Mt. Baldy parent worried for students' safety

Mona Mattei
By Mona Mattei
December 20th, 2009

Just days after parents in the Mt. Baldy area got the School District #51 to agree to reconsider a bus route change the district made in November, 7-year-old Jordan Vernie was left alone in Bridesville when he was dropped off by the school bus at his new stop. Jordan’s mom, Kristi Vernie whose family lives on the road to Mt. Baldy, said that Jordan mistakenly boarded the bus when she had arranged to meet him at school to take in the school’s annual Christmas recital, so no one was in Bridesville to meet him when he exited the bus. Michael Strukoff, superintendent of schools, said that the schools have protocols in place to handle these types of situations and that they are working.

“In the mayhem of the Christmas concert he got on the bus, because that’s normal routine,” said Vernie. “So I wasn’t in Bridesville to pick him up. When he got off the bus, he was just left there. Thankfully, there was another neighbour from up the road who took him home.”

Parents rely on the bus driver to ensure that the children are not left alone. Generally, that means that the driver sees the children connect with their parents before he leaves the stop.

“There are quite a few kids that get off in Bridesville. I have talked to the bus driver since it happened, and there’s so many kids getting on and off stops that he can’t keep track of them anymore,” said Vernie. “We were told by Jeanette (Hanlon, secretary – treasurer for the school district) that the children would never be left unattended at a bus stop.”

Strukoff said that the bus drivers’ protocol is to ensure that children are picked up before leaving the stop. If no one arrives, the child should get back on the bus and the driver would then call into the school via radio to have the school try to connect with the parents and make arrangements for pick up.

“In that situation the bus driver did see the child approaching a car. So he thought that we were covered off. The driver did talk to the parent, and we’re trying to sort it out. More importantly we want to sure we have a process in place for when there are spare bus drivers on the bus. The worse case scenario is if we can’t make that connection (with the parents) the child would be returned to the school where he would be in a safe, warm place under supervision,” said Strukoff.

Vernie said that she never received a call on that day because the driver did not know Jordan was unattended.

The bus stop for the Mt. Baldy / Alden road residents was moved to Bridesville after the board of trustees decided that the route the bus was following up to Alden road and back was deemed unsafe. Since the decision in November the bus stop for the children has been moved three times. The current stop is in Bridesville, miles from the children’s homes.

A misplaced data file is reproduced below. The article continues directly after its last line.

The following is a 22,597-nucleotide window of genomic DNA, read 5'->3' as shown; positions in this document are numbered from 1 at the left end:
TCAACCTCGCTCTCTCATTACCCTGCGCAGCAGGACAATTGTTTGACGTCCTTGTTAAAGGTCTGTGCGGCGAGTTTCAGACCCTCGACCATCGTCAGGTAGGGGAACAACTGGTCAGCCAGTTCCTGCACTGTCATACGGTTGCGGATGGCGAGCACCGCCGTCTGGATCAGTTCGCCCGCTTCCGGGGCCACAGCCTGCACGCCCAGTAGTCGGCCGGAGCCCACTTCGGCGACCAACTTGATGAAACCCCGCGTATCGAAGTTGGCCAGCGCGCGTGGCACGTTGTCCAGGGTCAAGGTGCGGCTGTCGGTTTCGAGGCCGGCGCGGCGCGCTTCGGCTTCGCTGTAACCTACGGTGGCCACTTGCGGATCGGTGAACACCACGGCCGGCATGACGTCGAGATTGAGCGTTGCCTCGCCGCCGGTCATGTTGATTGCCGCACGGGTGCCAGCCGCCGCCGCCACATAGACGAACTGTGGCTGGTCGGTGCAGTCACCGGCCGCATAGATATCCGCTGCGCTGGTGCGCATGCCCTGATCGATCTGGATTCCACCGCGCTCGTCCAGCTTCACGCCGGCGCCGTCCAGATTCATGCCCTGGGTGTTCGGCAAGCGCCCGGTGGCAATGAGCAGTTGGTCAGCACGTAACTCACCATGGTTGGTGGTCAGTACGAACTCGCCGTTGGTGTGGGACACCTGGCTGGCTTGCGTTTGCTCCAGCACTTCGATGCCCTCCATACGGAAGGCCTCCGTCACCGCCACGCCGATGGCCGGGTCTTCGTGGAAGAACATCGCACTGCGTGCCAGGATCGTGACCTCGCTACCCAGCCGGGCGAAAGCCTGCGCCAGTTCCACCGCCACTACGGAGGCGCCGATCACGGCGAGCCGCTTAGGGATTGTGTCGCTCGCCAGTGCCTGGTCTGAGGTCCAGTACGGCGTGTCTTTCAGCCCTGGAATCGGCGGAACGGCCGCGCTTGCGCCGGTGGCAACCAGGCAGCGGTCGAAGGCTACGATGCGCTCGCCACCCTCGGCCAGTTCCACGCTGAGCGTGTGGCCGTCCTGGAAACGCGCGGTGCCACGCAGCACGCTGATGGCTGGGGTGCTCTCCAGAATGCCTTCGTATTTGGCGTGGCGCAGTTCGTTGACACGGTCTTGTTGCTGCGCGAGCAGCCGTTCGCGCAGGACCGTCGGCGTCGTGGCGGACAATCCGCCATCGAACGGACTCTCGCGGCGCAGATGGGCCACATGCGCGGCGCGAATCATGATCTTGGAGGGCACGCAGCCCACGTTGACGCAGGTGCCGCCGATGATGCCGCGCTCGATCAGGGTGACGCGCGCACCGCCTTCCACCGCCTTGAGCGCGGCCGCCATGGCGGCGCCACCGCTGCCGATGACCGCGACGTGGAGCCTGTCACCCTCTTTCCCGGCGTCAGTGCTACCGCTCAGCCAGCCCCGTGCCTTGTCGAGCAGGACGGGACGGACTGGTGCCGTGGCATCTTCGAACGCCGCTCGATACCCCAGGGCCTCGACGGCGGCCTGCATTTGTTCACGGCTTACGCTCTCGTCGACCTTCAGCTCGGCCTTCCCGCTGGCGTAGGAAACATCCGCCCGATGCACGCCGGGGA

The solution, said Vernie, is to reinstate the bus stops on Alden road and Baldy Mountain road.

“The children have been so stressed, because everyday it’s a question of what stop are we going to,” said Vernie. “Put the bus stops back. Then you’re spreading the kids back out and they’re closer to home. Bridesville is 10 kilometres from our house. It’s not like he’s just up the road.”

Strukoff explained that this is not a situation unique to the Mt. Baldy run, and that changing the route will not necessarily resolve the problem.

“In a number of situations parents still drive to pick up the child (from a stop). We’ve had situations where a parent has been delayed or something has come up and there’s nobody to pick the child up and it’s still a fair ways to the child’s home,” said Strukoff. “It’s an ongoing challenge in some of our remote bus runs. You can’t just drop them off at Mt. Baldy either.”

Strukoff maintained that the schools have a system in place to ensure the children’s safety and that those systems have not failed.

“We have other challenges where children misunderstand arrangements. This is not an unusual situation where we have kids that aren’t in the right place or on the right bus, and we have safety nets in place to locate children,” said Strukoff. “This kind of thing comes up, you’d be surprised at how frequently, and our systems are working to pick this up.”

Categories: General